Moscow (AFP) - Russian military police have begun patrolling around the Syrian city of Manbij, a spokesman said Tuesday, moving into an area once held by US-backed Kurdish forces.
Russian forces are acting in support of Syrian government troops who recently deployed around Manbij, in Aleppo province near the border with Turkey.
Kurdish fighters, fearing a Turkish military assault, invited regime forces to Manbij late last month after US President Donald Trump's shock announcement of a full American withdrawal from Syria.
Speaking in a report on Rossiya 24 television, Russian military police spokesman Yusup Mamatov said MPs had started patrolling "the security zone around Manbij".
"The task is to ensure security in the area of responsibility (and) to monitor the situation and movements of armed formations," Mamatov said.
The report said Russian military police would be deployed in the area "on a regular basis".
It showed a group of around a dozen khaki-clad armed military police driving through villages in jeeps and lorries flying the Russian flag.
A separate report on Channel One television said military police were patrolling just a few kilometres from Manbij.
It said the police would "establish dialogue with local residents" who could report if they found caches of weapons or unexploded munitions.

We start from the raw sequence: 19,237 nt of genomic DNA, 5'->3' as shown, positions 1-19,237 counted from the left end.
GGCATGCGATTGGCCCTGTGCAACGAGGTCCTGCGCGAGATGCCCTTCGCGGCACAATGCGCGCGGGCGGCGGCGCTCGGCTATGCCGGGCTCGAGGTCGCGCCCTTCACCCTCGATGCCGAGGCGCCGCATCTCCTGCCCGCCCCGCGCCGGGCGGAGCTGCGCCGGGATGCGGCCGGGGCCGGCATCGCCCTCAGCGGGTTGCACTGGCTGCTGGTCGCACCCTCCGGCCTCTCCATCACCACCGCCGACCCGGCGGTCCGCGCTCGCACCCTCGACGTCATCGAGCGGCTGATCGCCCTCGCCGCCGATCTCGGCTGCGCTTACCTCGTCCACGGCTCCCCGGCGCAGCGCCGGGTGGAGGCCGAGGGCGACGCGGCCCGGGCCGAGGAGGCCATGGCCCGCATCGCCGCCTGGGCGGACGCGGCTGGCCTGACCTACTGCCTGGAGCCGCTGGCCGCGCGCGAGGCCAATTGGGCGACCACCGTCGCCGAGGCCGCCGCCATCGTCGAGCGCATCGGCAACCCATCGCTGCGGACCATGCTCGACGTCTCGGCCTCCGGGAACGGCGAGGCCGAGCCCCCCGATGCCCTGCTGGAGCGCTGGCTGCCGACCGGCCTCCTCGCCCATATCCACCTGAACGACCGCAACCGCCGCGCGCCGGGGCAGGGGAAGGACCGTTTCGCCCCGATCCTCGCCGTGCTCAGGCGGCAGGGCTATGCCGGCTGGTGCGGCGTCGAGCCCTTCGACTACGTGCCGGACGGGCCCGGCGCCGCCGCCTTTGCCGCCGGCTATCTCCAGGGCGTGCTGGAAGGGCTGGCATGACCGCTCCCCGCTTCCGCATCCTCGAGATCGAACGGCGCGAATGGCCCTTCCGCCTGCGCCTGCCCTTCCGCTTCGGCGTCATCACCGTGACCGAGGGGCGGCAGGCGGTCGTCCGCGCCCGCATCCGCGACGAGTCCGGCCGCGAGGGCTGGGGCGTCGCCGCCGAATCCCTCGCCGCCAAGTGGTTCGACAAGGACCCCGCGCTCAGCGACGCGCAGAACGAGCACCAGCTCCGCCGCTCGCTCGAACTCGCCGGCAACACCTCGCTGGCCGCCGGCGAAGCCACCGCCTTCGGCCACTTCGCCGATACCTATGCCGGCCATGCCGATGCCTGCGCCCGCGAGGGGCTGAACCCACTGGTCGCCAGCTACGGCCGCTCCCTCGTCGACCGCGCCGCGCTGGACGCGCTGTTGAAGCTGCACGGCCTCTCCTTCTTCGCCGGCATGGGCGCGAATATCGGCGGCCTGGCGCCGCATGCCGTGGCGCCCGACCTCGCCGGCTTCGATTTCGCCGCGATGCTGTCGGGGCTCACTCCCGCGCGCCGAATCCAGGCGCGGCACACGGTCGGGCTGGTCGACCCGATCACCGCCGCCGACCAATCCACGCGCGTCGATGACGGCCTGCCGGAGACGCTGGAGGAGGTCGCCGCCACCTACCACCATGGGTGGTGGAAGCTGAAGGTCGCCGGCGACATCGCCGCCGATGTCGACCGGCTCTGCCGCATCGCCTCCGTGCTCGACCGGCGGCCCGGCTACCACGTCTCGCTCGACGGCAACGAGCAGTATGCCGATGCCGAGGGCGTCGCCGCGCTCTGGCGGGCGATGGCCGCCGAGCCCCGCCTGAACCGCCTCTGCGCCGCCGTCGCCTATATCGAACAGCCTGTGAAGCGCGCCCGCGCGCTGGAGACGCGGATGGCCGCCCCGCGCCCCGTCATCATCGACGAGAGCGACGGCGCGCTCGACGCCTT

Critics have warned Trump that an abrupt US withdrawal from Syria would allow allies of President Bashar al-Assad's regime -- including Russia and Iran -- to increase their influence in the country.
About 2,000 US troops, mainly special forces, are deployed in Syria to work with local fighters in the battle against the Islamic State group.
Kurdish fighters formed the backbone of the US-backed Syrian Democratic Forces (SDF), which seized Manbij from IS in 2016.
They withdrew from the town earlier this month after Trump's announcement.
Trump has in recent days sought to calm fears of an abrupt US pullout, saying any withdrawal would be done in a "prudent" manner.
It was not clear how close the Russian patrols may have been to areas where US forces are deployed.
Syria's Kurdish minority has largely stayed out of the seven-year civil war, but controls large parts of the north and northeast, much of it seized in the US-supported campaign against IS.